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I live in Gilbert, AZ and travel out of the desert in the summer. IMHO 30' and under 1 AC unit should be sufficient. Over 30' I would be looking at 2 AC units. With that said RV AC units will generally reduce the temperature by about 20 degrees. So if it is 110 degrees outside you can expect 90 degrees inside the unit. To me that is unacceptable so we move to high ground. We finished a 3 week trip last week spending 3 days in Prescott, it was in the low 90's. We are fortunate that the original owner of our coach ordered it with dual pane windows. It adds to the weight but is a good trade off. I don't know if adding dual pane windows or a second AC is feasible or not. It seems cheaper to travel north in the summer and the desert areas in the cooler months.
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Old 06-05-2020, 06:56 AM   #9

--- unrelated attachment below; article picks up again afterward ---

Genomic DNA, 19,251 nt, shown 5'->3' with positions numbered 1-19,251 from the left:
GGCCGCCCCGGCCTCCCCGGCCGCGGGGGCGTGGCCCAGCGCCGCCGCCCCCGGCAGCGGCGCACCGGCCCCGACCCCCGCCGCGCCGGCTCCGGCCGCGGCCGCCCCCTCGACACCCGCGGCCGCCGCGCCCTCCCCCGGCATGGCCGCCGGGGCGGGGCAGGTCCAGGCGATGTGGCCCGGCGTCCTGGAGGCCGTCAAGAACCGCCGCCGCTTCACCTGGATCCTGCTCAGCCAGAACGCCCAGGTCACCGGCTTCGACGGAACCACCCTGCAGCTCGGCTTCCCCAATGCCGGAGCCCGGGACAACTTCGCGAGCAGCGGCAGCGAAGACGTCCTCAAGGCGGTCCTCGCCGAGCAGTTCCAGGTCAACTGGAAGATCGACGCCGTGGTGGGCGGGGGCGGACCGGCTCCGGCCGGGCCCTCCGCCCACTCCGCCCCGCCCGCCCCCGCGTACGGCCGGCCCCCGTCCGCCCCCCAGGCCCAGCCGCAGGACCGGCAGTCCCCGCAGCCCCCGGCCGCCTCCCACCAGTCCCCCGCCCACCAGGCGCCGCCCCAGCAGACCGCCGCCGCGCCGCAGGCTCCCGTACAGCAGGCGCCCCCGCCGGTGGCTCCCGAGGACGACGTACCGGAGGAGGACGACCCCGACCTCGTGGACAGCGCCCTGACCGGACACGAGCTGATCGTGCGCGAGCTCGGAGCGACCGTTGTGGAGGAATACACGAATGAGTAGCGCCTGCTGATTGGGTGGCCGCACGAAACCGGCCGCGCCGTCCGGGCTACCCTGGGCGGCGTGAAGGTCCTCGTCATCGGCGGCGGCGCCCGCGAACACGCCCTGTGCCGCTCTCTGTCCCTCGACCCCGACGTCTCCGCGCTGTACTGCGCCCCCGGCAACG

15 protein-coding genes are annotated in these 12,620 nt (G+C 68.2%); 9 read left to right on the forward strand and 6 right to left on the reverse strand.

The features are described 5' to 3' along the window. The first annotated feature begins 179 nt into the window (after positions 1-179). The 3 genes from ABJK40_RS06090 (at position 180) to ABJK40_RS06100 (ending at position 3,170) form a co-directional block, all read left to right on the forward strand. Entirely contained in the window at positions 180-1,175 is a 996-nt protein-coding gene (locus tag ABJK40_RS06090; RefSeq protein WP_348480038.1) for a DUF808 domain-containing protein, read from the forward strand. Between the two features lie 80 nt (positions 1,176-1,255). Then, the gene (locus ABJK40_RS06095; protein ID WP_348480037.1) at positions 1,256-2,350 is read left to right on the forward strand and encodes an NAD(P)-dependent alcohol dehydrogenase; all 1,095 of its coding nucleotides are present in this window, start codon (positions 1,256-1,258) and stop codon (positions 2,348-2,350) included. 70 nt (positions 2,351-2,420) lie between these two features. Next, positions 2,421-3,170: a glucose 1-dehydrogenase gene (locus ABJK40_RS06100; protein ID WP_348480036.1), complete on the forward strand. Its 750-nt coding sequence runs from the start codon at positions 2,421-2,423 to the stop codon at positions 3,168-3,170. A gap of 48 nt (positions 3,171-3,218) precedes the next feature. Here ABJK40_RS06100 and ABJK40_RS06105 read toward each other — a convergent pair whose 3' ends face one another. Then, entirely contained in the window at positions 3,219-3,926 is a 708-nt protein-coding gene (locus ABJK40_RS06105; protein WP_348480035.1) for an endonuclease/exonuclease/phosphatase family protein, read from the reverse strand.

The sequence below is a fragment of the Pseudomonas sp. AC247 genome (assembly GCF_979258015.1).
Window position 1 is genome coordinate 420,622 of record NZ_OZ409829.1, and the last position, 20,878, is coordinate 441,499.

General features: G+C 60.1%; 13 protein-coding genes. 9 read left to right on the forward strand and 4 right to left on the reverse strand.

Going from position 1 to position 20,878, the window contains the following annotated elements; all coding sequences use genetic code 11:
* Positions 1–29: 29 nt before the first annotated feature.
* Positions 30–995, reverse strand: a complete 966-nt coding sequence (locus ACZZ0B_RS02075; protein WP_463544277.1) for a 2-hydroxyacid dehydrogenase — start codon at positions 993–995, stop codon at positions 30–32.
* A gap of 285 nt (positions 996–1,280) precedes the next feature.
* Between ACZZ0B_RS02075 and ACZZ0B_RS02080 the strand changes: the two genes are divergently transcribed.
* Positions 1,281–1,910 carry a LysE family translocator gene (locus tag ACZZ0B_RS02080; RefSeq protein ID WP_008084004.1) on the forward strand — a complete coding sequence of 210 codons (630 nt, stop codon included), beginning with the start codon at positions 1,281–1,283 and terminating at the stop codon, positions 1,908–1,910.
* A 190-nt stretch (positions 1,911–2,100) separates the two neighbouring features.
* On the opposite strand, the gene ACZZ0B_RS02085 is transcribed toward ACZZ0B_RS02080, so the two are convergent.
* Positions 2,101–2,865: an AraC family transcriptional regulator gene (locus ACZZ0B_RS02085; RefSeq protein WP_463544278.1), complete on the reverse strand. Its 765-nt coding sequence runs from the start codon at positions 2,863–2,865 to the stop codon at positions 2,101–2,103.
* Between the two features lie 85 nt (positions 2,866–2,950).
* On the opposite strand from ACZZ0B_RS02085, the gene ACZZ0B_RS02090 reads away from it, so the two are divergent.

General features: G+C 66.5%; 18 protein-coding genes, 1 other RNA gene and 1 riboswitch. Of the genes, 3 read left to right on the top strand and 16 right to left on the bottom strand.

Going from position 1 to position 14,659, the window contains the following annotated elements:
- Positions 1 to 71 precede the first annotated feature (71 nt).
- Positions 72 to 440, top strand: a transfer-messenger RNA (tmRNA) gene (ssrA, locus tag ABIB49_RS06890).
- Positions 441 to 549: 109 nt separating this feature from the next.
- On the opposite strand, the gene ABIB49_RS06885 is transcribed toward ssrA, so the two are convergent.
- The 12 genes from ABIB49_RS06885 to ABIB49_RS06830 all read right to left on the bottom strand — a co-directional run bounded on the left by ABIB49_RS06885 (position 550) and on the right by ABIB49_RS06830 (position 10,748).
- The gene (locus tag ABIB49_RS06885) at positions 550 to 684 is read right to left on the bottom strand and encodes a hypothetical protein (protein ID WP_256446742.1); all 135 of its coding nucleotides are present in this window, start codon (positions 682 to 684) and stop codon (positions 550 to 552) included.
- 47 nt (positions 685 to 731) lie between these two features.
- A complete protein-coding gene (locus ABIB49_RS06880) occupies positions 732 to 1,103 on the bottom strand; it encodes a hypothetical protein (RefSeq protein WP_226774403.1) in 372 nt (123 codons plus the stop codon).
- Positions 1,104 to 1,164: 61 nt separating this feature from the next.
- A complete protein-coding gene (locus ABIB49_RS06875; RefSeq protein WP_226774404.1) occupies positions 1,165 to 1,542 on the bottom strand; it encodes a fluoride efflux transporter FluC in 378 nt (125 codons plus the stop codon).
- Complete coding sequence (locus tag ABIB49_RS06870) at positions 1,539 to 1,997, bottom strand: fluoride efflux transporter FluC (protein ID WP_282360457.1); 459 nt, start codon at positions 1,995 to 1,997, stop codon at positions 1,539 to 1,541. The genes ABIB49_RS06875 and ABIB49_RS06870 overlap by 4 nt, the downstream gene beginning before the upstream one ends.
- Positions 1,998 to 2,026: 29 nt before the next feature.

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I was able to get 18° of cooling in my unit. For at little insulation as it has compared to my home, I thought this indicated the unit its self was operating nominally.

Strangely, It feels like the dash unit has more power. When we stopped to see "the THING" and used the generator to keep the AC going for the dogs, it fell behind a little bit from temps the dash unit was keeping.
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Old 06-05-2020, 11:35 AM   #10
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We live in South Texas.

In the Winter we go to AZ.

In the Summer we stay home in Texas.

In the Spring we head East and North

In the Fall we head North and West